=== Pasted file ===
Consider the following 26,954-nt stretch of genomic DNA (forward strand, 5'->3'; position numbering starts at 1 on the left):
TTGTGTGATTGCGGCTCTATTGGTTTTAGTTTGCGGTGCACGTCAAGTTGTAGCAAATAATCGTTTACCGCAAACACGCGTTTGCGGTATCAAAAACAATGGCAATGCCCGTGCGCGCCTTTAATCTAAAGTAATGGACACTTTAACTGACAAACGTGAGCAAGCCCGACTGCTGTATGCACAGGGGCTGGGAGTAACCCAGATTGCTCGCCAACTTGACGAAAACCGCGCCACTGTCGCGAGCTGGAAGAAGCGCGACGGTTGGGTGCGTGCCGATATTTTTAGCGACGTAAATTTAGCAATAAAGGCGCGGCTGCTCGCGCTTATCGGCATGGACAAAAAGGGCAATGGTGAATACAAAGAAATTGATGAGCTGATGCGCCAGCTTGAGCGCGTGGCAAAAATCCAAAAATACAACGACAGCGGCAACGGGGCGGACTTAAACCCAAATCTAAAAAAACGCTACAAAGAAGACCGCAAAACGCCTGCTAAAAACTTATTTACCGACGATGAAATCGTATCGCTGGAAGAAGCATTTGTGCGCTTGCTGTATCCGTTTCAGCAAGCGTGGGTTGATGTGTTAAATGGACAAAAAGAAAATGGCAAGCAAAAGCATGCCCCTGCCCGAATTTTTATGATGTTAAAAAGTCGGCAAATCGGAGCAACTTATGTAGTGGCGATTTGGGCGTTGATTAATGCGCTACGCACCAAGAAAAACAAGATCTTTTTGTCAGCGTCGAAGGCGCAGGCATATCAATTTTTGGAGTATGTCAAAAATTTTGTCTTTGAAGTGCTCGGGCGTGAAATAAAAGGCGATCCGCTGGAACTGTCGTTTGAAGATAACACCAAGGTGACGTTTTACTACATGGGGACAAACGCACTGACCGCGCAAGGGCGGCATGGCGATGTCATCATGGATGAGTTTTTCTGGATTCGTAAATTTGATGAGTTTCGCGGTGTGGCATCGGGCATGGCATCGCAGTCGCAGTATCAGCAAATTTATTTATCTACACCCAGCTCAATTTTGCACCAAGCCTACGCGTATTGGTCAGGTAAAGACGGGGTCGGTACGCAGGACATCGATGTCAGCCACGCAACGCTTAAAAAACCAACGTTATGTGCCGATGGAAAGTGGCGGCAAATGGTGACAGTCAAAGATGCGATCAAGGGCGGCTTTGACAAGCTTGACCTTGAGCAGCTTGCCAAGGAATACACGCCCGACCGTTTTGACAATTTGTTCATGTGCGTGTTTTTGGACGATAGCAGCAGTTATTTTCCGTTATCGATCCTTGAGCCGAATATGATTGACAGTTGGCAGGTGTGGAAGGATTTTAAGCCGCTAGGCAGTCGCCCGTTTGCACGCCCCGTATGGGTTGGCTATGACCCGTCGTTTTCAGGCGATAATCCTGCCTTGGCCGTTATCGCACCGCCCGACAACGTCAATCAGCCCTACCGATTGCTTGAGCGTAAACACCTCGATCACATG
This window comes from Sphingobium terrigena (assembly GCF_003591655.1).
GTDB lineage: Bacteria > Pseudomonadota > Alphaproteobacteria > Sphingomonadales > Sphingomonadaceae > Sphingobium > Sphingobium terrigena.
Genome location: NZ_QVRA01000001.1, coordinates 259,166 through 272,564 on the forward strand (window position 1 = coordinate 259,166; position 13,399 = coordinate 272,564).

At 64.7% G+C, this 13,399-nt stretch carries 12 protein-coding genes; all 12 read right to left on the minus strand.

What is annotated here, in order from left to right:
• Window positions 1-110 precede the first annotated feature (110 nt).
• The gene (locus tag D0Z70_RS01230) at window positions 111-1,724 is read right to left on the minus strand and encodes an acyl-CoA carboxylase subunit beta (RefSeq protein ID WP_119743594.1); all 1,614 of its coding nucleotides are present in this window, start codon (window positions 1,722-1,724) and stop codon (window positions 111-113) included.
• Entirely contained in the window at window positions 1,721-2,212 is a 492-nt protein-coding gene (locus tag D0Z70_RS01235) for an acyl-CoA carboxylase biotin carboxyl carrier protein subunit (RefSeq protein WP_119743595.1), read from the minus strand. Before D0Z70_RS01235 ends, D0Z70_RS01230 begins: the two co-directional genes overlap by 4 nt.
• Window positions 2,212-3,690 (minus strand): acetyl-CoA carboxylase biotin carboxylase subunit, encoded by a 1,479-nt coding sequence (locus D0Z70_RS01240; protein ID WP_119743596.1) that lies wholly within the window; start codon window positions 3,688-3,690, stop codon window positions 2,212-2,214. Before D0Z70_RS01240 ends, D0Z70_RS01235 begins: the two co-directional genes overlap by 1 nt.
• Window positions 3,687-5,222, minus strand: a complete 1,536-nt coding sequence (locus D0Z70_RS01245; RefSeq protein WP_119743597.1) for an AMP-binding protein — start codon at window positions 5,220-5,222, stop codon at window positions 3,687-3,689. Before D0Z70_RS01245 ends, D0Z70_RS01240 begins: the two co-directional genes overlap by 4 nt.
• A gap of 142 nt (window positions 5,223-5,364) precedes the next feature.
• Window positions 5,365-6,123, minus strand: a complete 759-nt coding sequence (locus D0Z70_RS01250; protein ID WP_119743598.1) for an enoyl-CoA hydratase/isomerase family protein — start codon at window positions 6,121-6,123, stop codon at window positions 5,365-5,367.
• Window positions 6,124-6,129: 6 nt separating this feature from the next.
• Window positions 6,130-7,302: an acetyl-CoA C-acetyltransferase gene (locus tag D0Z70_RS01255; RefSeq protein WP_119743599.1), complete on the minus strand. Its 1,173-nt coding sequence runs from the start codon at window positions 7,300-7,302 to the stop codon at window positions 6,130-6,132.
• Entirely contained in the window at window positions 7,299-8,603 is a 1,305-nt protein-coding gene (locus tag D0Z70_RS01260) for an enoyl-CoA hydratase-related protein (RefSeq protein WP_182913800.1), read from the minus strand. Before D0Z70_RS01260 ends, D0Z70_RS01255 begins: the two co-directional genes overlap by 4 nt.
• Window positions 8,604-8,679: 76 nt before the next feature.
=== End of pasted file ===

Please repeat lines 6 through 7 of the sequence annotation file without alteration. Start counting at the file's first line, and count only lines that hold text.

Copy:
At 64.7% G+C, this 13,399-nt stretch carries 12 protein-coding genes; all 12 read right to left on the minus strand.

What is annotated here, in order from left to right: